EU lawmakers are set to approve a draft artificial intelligence (AI) regulation in March. Lawmakers are aiming to reach a deal with EU countries by the end of the year. Reuters said one member of parliament.
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In 2021, the European Commission will launch a new grant, aimed at fostering innovation and setting global standards for technology, targeting areas currently dominated by China and the United States, such as self-driving cars, chatbots and automated factories. Announced AI regulations.
MEP and EU AI Co-Rapporteur Dragos Tudrache said: “We still have plenty of time to meet the overall goals and timelines we originally envisaged. It will be completed,” he said. activity.
Concern about potential risks
It was planned a year ago and the delay in approval has sparked criticism and skepticism as lawmakers were accused of not taking AI risks seriously. But companies involved in the industry say such laws could stifle innovation.
“It took a little longer than we originally thought, and the text shows an even higher level of complexity than the typical Brussels complex machine,” said Tudorache.
Discussions have included the definition of “general-purpose AI”, which some consider to be risky, while others call for tighter regulations on chatbots like ChatGPT due to potential risks.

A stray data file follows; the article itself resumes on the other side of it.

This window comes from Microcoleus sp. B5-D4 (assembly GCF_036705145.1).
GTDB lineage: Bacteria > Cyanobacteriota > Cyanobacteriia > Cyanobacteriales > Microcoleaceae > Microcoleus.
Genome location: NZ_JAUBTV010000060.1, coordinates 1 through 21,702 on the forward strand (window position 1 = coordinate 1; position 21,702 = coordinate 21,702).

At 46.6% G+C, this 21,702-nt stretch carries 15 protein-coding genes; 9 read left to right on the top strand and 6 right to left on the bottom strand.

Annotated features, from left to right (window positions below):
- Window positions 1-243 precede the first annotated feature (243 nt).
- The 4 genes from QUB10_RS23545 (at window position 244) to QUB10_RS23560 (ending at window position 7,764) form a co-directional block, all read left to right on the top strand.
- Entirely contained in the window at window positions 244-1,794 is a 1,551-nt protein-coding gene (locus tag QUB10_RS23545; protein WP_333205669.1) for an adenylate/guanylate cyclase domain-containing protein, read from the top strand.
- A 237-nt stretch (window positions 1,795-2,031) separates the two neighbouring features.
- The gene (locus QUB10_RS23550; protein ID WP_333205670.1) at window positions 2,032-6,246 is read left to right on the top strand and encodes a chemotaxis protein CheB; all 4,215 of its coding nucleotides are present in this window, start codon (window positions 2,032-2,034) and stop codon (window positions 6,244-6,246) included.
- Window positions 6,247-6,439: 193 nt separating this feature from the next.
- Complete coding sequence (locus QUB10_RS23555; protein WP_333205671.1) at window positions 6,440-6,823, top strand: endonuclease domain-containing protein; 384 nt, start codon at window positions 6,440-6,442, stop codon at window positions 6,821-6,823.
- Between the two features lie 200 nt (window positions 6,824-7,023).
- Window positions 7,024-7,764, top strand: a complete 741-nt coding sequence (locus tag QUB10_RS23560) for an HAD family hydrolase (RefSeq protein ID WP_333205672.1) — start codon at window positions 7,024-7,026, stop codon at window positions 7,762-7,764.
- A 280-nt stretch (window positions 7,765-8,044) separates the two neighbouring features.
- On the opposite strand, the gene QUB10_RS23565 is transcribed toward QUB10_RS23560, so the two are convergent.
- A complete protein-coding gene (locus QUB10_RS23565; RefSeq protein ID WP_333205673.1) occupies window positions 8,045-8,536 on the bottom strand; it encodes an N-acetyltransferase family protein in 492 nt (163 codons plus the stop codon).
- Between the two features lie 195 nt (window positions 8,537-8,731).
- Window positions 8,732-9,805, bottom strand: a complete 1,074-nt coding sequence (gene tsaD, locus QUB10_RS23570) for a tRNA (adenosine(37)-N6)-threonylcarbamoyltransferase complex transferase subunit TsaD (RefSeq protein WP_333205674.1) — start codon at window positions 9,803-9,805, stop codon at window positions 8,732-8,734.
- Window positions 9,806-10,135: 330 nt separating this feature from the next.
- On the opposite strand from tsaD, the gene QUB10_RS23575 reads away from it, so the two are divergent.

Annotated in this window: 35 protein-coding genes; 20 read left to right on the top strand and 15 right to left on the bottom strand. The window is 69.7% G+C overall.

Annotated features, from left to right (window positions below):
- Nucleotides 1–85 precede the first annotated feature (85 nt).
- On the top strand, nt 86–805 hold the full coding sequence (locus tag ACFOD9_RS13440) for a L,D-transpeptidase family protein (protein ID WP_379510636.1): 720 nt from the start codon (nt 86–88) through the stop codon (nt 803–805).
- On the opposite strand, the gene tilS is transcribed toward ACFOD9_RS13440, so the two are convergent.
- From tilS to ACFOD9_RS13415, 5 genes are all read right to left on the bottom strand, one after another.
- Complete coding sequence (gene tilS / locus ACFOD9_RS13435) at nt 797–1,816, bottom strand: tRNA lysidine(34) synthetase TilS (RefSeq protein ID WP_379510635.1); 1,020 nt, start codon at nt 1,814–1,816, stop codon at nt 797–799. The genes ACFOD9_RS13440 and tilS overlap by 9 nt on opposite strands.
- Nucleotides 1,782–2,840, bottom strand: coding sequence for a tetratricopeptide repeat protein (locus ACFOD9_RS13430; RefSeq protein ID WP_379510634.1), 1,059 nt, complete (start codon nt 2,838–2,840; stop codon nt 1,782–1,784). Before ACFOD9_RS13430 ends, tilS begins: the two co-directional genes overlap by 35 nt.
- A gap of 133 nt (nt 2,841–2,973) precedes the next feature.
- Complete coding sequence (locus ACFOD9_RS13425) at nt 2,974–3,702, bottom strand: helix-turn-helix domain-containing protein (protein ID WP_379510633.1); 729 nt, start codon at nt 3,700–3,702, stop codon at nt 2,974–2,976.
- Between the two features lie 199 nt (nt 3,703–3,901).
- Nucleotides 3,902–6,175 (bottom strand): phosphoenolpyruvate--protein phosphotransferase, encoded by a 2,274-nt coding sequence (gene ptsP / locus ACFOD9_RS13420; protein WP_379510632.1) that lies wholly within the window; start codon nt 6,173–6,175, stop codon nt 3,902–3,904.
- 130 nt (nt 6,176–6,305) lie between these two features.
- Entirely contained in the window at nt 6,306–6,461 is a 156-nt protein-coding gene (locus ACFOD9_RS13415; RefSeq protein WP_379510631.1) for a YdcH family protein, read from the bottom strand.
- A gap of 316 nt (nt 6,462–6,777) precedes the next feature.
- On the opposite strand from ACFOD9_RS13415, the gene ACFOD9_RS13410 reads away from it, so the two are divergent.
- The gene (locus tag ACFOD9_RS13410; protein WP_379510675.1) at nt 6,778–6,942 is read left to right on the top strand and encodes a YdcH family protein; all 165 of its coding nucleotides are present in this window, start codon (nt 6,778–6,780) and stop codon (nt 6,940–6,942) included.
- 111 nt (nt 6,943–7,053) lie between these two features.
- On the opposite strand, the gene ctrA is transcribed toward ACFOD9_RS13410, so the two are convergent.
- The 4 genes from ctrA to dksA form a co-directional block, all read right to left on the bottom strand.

“This year alone, we will see an exponential leap forward not only in ChatGPT, but in many other general-purpose machines. Such a peculiar type of AI.
ChatGPT hits the spotlight
Draft AI regulations were introduced last year, but ChatGPT’s popularity has forced lawmakers to put it on their priority list. ChatGPT he just launched in November and in two months he made history by reaching 100 million users.
EU industry leader Thierry Breton said the risks posed by ChatGPT and AI systems underscore the urgent need for rules.
“As ChatGPT has shown, AI solutions can offer great opportunities for businesses and citizens, but they can also pose risks. That is why we need a strong regulatory framework for Said Breton.
Breton seeks help from developers of OpenAI and high-risk AI systems to ensure compliance with the proposed AI law.
This deliberate AI regulation law aims to address concerns such as those raised by the introduction of ChatGPT.
“I think we would lose a lot of purpose if that was going to be the effect of this law. If that was about to happen, we would be out of business,” Tudrash said.
But critics of the legislature say such a move could lead to increased costs and more compliance pressure on companies, stifling innovation.
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